76 Million Families (and 7,000 Millionaires!) Don't Pay Federal Income Taxes

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Nearly half of all taxpayers owed no federal income tax this year, according to new distribution analysis from the Tax Policy Center. Does that make you burn? Then have at this: 7,000 millionaires didn't owe any individual income taxes either. Seven thousand.

WHY DOES HALF THE COUNTRY PAY NO FEDERAL INCOME TAXES?

Remember, even families who owe no federal income taxes still pay tax to their local government, their state, the Social Security fund, and Medicare. Still, 76 million tax units owe no federal income tax. For the purposes of this article, let's call them the NOFITs (for No Federal Income Tax). Who are these NOFITs?

The poor, mostly. Consider households earning less than $30,000 a year. They make up 45% of all taxpayers, but fully 80% of NOFITs.

Here's what that statistic looks like, in two pie charts. The chart on the left shows all tax units.* The chart on the right shows the NOFITs. (Numbers refer to cash income, in thousands of dollars.)

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Two takeaway stats. First, 79% of the non-income-tax-paying crowd, the NOFITs, makes less than $30,000. Second, 99% of the NOFITs make less than $75,000. Still, that leaves one percent. Nearly 500,000 tax units earn more than a $100,000 and pay no taxes. How is that possible?

WHY DO 7,000 MILLIONAIRES PAY NO FEDERAL INCOME TAXES?

There are 433,000 tax units (individuals or families) reporting cash income greater than $1 million. Seven thousand of those units, or 1.6% of all millionaires, owe no federal individual income tax.

They might not be lucky as they seem, said Roberton Williams of the Tax Policy Center. Many of the things that can bring taxable income down from $1 million to zero are considerable misfortunes, such as: investments that lose significant income, a destroyed home or business (known as a casualty loss), high medical expenses (especially for those who self-insure), or nursing home expenses.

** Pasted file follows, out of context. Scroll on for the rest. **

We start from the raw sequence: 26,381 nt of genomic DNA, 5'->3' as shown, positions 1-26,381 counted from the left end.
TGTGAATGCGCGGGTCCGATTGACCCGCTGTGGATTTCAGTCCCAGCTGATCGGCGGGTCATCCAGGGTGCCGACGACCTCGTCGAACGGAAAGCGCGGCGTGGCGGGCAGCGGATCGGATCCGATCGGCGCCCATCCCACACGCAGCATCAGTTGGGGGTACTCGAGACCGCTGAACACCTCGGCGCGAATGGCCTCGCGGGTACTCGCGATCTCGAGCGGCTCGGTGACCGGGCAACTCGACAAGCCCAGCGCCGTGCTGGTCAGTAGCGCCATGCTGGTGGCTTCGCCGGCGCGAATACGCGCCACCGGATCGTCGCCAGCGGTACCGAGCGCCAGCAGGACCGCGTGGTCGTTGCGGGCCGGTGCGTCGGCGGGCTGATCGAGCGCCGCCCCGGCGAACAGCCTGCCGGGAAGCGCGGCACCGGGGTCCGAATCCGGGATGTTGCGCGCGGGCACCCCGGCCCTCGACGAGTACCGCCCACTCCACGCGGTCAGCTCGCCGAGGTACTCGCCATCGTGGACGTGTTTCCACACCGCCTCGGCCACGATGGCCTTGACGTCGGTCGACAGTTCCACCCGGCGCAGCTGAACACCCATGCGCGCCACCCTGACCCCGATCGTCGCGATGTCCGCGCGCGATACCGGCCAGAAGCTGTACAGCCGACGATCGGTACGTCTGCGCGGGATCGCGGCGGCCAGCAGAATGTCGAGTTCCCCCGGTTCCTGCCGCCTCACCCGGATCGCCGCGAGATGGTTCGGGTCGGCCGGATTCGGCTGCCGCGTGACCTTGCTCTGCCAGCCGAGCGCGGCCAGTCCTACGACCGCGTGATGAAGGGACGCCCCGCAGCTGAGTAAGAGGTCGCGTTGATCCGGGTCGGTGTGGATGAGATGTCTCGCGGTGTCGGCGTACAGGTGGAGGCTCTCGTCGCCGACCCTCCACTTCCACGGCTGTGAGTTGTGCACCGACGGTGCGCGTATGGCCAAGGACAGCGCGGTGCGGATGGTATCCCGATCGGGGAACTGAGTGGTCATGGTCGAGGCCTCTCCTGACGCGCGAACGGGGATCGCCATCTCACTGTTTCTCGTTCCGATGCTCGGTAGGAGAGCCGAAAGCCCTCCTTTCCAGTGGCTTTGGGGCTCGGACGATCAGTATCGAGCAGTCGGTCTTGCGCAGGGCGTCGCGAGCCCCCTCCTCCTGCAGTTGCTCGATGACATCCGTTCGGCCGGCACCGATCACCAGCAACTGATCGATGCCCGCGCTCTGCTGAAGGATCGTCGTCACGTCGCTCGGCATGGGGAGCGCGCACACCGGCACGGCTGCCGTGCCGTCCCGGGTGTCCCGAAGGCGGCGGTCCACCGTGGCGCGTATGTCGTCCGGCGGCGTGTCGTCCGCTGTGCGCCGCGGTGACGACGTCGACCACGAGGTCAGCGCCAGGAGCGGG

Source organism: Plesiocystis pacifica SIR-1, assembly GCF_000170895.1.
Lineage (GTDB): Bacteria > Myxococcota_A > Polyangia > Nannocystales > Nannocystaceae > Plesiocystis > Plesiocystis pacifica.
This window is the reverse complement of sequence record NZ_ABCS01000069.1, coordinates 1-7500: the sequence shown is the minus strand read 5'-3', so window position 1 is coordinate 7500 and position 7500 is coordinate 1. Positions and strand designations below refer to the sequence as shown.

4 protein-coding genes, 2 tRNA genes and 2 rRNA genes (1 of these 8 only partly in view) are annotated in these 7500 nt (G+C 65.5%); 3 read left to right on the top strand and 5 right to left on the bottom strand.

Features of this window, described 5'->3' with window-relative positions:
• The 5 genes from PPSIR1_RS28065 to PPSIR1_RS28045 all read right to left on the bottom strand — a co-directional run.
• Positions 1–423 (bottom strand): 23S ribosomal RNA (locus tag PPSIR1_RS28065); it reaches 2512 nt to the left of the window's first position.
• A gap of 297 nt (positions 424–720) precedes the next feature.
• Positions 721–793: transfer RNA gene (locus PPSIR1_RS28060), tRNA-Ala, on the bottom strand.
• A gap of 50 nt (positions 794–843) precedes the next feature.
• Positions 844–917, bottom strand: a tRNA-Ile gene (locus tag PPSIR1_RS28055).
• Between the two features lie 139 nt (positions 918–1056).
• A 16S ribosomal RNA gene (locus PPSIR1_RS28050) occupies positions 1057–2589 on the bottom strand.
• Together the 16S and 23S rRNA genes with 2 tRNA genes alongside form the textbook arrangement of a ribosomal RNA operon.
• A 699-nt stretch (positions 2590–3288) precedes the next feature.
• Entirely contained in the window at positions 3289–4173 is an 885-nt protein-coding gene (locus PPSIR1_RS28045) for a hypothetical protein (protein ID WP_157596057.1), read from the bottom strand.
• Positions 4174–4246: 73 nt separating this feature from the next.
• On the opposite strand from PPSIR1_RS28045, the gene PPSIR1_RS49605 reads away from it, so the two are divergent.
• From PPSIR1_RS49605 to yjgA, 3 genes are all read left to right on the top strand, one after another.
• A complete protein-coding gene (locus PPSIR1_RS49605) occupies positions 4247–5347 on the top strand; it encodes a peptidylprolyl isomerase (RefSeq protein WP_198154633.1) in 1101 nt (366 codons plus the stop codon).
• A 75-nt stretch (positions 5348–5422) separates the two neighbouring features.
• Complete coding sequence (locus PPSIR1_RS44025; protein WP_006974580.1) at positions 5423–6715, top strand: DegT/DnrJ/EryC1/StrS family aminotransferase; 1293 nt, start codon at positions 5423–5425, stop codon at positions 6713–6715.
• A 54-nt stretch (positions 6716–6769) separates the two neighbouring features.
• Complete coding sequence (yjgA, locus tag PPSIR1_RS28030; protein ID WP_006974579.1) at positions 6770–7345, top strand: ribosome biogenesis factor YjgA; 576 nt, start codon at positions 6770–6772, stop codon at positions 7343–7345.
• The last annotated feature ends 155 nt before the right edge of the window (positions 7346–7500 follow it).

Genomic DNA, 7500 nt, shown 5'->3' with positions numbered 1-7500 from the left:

"You can attribute some of those 7,000 non-tax payers to investment choices they made, like tax exempt bonds," Williams told me, "but a lot of this might be unfortunate happenstance. A tornado tore through your home, you got a very expensive form of cancer, you lost hundreds of thousands of dollars in an investment. Those aren't choices people made, they're just legal deductions under the law."

WHAT WE CAN DO ABOUT IT

In 1969, Treasury Secretary Joseph Barr announced that 155 households with incomes over $200,000 paid no income tax. Outrage spawned the birth of the Alternative Minimum Tax (AMT) to ensure that rich Americans paid their fair share.

Forty years later, 7,000 tax units earning more than $1 million don't pay federal taxes on their income. Yes, many of them might have befallen great personal and financial calamities. But as a matter of civics, is it healthy for so many Americans to contribute noting to the parts of the budget funded by individual income taxes, like defense, education, and infrastructure?

"We established the Alternative Minimum Tax to ensure that the rich pay taxes, like the rest of us," Williams said. "Today we have thousands of millionaires paying no taxes, and this is with the Alternative Minimum Tax in place. If these people are acting legally, then they have every right to lawfully reduce their tax burden. But we worry about all these people who are zeroed out. "


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*Two interesting tidbits:

1) There are as many people making between $100,000 and $200,000 a year as there are with incomes in the $20,000s.

2) One third of the country makes under $20K. Half the country makes between $20K and $100K. If you report cash income in the triple digits, then congratulations! Your cost-of-living notwithstanding, you're in the top sixth of earners.
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Derek Thompson is a senior editor at The Atlantic, where he writes about economics, labor markets, and the entertainment business.

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